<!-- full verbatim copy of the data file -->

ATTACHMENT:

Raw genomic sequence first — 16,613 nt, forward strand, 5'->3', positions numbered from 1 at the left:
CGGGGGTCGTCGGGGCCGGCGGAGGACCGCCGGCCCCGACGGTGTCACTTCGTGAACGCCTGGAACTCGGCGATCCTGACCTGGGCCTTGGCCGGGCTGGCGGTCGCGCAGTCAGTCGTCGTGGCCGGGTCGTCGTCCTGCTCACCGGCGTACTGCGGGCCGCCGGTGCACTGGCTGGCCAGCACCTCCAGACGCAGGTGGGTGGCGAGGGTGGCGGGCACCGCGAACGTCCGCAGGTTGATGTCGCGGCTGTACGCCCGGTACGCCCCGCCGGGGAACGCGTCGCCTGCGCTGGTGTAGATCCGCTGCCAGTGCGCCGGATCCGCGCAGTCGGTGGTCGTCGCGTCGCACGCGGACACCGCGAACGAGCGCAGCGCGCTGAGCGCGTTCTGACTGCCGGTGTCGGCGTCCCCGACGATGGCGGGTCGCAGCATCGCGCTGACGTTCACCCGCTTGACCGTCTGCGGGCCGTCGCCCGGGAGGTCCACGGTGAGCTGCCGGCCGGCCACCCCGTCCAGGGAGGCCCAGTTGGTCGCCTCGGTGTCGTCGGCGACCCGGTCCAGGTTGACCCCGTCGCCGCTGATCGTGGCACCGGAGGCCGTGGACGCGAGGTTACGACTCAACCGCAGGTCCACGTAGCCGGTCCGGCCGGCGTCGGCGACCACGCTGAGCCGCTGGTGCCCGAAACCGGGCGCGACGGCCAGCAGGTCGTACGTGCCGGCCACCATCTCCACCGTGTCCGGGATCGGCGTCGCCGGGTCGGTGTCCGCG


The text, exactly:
Raw genomic sequence first — 16,613 nt, forward strand, 5'->3', positions numbered from 1 at the left:
CGGGGGTCGTCGGGGCCGGCGGAGGACCGCCGGCCCCGACGGTGTCACTTCGTGAACGCCTGGAACTCGGCGATCCTGACCTGGGCCTTGGCCGGGCTGGCGGTCGCGCAGTCAGTCGTCGTGGCCGGGTCGTCGTCCTGCTCACCGGCGTACTGCGGGCCGCCGGTGCACTGGCTGGCCAGCACCTCCAGACGCAGGTGGGTGGCGAGGGTGGCGGGCACCGCGAACGTCCGCAGGTTGATGTCGCGGCTGTACGCCCGGTACGCCCCGCCGGGGAACGCGTCGCCTGCGCTGGTGTAGATCCGCTGCCAGTGCGCCGGATCCGCGCAGTCGGTGGTCGTCGCGTCGCACGCGGACACCGCGAACGAGCGCAGCGCGCTGAGCGCGTTCTGACTGCCGGTGTCGGCGTCCCCGACGATGGCGGGTCGCAGCATCGCGCTGACGTTCACCCGCTTGACCGTCTGCGGGCCGTCGCCCGGGAGGTCCACGGTGAGCTGCCGGCCGGCCACCCCGTCCAGGGAGGCCCAGTTGGTCGCCTCGGTGTCGTCGGCGACCCGGTCCAGGTTGACCCCGTCGCCGCTGATCGTGGCACCGGAGGCCGTGGACGCGAGGTTACGACTCAACCGCAGGTCCACGTAGCCGGTCCGGCCGGCGTCGGCGACCACGCTGAGCCGCTGGTGCCCGAAACCGGGCGCGACGGCCAGCAGGTCGTACGTGCCGGCCACCATCTCCACCGTGTCCGGGATCGGCGTCGCCGGGTCGGTGTCCGCG